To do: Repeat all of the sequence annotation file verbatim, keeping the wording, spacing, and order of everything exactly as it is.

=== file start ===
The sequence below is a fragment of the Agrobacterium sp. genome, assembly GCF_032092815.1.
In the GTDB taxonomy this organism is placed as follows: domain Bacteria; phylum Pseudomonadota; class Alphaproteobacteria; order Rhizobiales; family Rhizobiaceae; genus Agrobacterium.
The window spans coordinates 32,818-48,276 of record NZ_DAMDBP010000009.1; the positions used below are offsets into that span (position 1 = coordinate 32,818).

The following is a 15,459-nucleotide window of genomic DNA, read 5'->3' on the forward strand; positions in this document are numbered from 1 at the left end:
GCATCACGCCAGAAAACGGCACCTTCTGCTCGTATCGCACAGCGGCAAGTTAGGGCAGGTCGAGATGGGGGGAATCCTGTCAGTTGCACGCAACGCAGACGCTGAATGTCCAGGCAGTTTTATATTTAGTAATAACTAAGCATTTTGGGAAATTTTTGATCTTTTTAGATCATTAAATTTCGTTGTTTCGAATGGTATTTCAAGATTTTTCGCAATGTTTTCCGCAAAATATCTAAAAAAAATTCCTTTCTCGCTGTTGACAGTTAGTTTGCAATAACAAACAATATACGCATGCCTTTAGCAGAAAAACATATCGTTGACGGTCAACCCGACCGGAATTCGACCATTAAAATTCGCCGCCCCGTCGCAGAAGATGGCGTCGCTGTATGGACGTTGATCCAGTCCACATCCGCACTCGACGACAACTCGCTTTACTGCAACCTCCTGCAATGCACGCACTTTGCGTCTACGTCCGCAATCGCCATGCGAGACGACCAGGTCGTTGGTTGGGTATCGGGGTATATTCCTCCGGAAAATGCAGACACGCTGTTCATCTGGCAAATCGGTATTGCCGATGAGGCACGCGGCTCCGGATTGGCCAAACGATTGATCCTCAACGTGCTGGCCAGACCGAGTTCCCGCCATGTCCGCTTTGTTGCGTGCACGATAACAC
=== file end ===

The sequence below is a fragment of the Agrobacterium sp. genome, assembly GCF_032092815.1.
In the GTDB taxonomy this organism is placed as follows: domain Bacteria; phylum Pseudomonadota; class Alphaproteobacteria; order Rhizobiales; family Rhizobiaceae; genus Agrobacterium.
The window spans coordinates 32,818-48,276 of record NZ_DAMDBP010000009.1; the positions used below are offsets into that span (position 1 = coordinate 32,818).

The following is a 15,459-nucleotide window of genomic DNA, read 5'->3' on the forward strand; positions in this document are numbered from 1 at the left end:
GCATCACGCCAGAAAACGGCACCTTCTGCTCGTATCGCACAGCGGCAAGTTAGGGCAGGTCGAGATGGGGGGAATCCTGTCAGTTGCACGCAACGCAGACGCTGAATGTCCAGGCAGTTTTATATTTAGTAATAACTAAGCATTTTGGGAAATTTTTGATCTTTTTAGATCATTAAATTTCGTTGTTTCGAATGGTATTTCAAGATTTTTCGCAATGTTTTCCGCAAAATATCTAAAAAAAATTCCTTTCTCGCTGTTGACAGTTAGTTTGCAATAACAAACAATATACGCATGCCTTTAGCAGAAAAACATATCGTTGACGGTCAACCCGACCGGAATTCGACCATTAAAATTCGCCGCCCCGTCGCAGAAGATGGCGTCGCTGTATGGACGTTGATCCAGTCCACATCCGCACTCGACGACAACTCGCTTTACTGCAACCTCCTGCAATGCACGCACTTTGCGTCTACGTCCGCAATCGCCATGCGAGACGACCAGGTCGTTGGTTGGGTATCGGGGTATATTCCTCCGGAAAATGCAGACACGCTGTTCATCTGGCAAATCGGTATTGCCGATGAGGCACGCGGCTCCGGATTGGCCAAACGATTGATCCTCAACGTGCTGGCCAGACCGAGTTCCCGCCATGTCCGCTTTGTTGCGTGCACGATAACAC